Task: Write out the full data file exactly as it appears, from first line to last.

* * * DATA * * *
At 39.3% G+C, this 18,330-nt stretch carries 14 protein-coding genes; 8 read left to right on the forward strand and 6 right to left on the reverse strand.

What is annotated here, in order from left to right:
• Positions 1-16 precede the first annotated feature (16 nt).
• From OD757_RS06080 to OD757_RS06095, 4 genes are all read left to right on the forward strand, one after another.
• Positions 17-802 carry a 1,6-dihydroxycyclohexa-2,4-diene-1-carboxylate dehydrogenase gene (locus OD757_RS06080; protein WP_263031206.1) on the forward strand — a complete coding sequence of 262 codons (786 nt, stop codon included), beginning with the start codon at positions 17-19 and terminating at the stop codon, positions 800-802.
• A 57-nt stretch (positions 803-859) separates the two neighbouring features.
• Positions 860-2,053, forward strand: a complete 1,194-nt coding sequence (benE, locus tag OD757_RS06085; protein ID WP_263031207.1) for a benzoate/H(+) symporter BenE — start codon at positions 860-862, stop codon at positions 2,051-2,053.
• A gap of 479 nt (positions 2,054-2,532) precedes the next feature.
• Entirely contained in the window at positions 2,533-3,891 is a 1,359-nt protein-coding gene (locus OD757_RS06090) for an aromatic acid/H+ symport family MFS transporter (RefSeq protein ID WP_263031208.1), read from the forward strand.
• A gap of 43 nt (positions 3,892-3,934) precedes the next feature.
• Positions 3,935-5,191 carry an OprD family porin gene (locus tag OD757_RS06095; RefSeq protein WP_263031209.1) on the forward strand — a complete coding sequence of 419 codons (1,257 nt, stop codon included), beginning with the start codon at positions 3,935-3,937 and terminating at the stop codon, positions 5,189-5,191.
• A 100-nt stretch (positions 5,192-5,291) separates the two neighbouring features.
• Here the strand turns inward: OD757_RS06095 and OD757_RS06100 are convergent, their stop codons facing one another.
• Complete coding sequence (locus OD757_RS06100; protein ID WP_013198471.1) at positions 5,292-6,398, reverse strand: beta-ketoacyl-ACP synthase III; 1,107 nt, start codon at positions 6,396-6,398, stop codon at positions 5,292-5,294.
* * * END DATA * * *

At 39.3% G+C, this 18,330-nt stretch carries 14 protein-coding genes; 8 read left to right on the forward strand and 6 right to left on the reverse strand.

What is annotated here, in order from left to right:
• Positions 1-16 precede the first annotated feature (16 nt).
• From OD757_RS06080 to OD757_RS06095, 4 genes are all read left to right on the forward strand, one after another.
• Positions 17-802 carry a 1,6-dihydroxycyclohexa-2,4-diene-1-carboxylate dehydrogenase gene (locus OD757_RS06080; protein WP_263031206.1) on the forward strand — a complete coding sequence of 262 codons (786 nt, stop codon included), beginning with the start codon at positions 17-19 and terminating at the stop codon, positions 800-802.
• A 57-nt stretch (positions 803-859) separates the two neighbouring features.
• Positions 860-2,053, forward strand: a complete 1,194-nt coding sequence (benE, locus tag OD757_RS06085; protein ID WP_263031207.1) for a benzoate/H(+) symporter BenE — start codon at positions 860-862, stop codon at positions 2,051-2,053.
• A gap of 479 nt (positions 2,054-2,532) precedes the next feature.
• Entirely contained in the window at positions 2,533-3,891 is a 1,359-nt protein-coding gene (locus OD757_RS06090) for an aromatic acid/H+ symport family MFS transporter (RefSeq protein ID WP_263031208.1), read from the forward strand.
• A gap of 43 nt (positions 3,892-3,934) precedes the next feature.
• Positions 3,935-5,191 carry an OprD family porin gene (locus tag OD757_RS06095; RefSeq protein WP_263031209.1) on the forward strand — a complete coding sequence of 419 codons (1,257 nt, stop codon included), beginning with the start codon at positions 3,935-3,937 and terminating at the stop codon, positions 5,189-5,191.
• A 100-nt stretch (positions 5,192-5,291) separates the two neighbouring features.
• Here the strand turns inward: OD757_RS06095 and OD757_RS06100 are convergent, their stop codons facing one another.
• Complete coding sequence (locus OD757_RS06100; protein ID WP_013198471.1) at positions 5,292-6,398, reverse strand: beta-ketoacyl-ACP synthase III; 1,107 nt, start codon at positions 6,396-6,398, stop codon at positions 5,292-5,294.